Solid-state quantum technology

Research in solid-state quantum technology focuses on the fabrication, investigation, and implementation of novel nanodevices both for fundamental science and for new applications. Joint experimental and theoretical activity is devoted to the study of quantum systems and phenomena, and aims at developing novel concepts and ideas, with potential impact on future applications. Advanced fabrication techniques and low-temperature magneto-transport measurements are developed along four main research lines, as described below.


Topologically protected quantum technology: The study of topological states of matter, systems that are intrinsically robust to external perturbations, is of great interest for new quantum computing architectures. Hybrid superconductor/semiconductor devices with strong-spin-orbit coupling represent an ideal platform to inspect this new physics. Systems based on Josephson junctions, quantum Hall setups, topological insulators, InAs nanowires,  and investigated by means of low-temperature investigated by means of low-temperature quantum transport experiments.


Charge and thermal transport at the nanoscale: Precise control of charge and heat transport at the nanoscale is at the heart of new technological advances. High-quality semiconducting nanowires and quantum dots are currently investigated, showing outstanding thermoelectric performance with high figure of merit. Tailoring of energy flow and heat flux is also achieved in hybrid systems with superconducting elements, with possible applications as thermal routers, heat converters, and nanorefrigerators. Unexpected gating effects have been recently reported on fully metallic superconducting systems, rising several open issues both from a fundamental point of view and for potential applications in superconducting qubits manipulation.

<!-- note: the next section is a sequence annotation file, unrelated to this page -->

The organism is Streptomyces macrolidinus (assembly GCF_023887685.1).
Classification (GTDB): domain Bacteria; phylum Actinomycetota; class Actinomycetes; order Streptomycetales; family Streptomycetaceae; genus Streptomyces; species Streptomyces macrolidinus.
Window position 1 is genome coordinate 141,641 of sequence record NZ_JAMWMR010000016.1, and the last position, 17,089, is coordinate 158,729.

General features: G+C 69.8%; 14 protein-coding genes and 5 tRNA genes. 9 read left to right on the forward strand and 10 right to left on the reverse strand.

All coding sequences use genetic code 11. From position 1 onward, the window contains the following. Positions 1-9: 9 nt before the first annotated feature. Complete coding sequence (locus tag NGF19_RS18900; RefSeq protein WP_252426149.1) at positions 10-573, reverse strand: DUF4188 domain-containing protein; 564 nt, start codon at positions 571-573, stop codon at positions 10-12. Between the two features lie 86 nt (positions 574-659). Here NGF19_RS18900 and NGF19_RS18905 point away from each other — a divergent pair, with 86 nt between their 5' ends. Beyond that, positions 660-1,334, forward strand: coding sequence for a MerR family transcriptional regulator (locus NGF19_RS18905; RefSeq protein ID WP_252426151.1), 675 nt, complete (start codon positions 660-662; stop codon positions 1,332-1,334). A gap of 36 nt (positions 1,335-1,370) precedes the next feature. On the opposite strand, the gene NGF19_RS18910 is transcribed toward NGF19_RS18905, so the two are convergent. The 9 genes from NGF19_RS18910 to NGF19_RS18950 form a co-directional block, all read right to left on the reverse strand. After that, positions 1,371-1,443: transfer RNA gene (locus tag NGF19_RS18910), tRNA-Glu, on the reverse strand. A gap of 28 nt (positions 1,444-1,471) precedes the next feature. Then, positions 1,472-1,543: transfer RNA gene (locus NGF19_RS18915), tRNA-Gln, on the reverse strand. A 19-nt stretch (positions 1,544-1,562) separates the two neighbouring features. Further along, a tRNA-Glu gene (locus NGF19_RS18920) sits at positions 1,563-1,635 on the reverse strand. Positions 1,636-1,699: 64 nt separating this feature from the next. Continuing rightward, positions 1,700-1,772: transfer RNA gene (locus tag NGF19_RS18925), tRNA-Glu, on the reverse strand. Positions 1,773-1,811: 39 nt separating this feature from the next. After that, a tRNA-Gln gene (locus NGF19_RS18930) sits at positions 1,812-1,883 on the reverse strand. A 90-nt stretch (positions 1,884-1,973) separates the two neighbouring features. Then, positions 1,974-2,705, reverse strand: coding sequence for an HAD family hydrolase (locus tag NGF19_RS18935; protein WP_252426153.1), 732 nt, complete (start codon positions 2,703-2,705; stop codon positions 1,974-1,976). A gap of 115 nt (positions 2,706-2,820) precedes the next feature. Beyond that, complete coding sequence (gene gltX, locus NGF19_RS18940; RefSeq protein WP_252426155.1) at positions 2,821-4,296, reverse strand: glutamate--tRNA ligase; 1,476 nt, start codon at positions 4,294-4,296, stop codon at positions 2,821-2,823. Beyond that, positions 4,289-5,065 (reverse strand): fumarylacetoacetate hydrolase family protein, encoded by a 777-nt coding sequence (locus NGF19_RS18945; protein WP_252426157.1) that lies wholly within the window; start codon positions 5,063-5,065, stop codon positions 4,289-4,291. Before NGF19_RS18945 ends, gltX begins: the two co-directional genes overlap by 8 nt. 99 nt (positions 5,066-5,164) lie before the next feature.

Superconducting spintronics: One of the promising perspectives of spintronics is the possibility to control spin and charge at the nanometer scale, both at classical and quantum (qubit) level. Recent advances allowed combining ferromagnetic insulators with superconductors, enabling control of spin polarization with high precision and possible applications in quantum sensing, like magnetometers and spin valves. Moreover, molecular spin systems can be engineered and coherently manipulated with unprecedented precision in combination with microwave planar resonators made of high-temperature superconductors.


Quantum metrology and simulation: Quantum features of nanosystems are exploited to achieve high-precision measurements and to set new metrological standards. Present work focuses on the development of novel quantum Hall resistance standards. Other activities concern quantum magnetometry based on the use of thermal states of single and collective spins. Precise manipulation of electrons in nanostructured environment and their interactions with optical beams offers innovative perspectives to simulate complex systems in a controlled fashion.

See also: Quantum@Nano.



To learn more on specific topics of Solid-state quantum technology at Cnr Nano, please contact the Principal Investigators listed below. For general info, please contact Fabio Taddei,

Running Projects

National Project​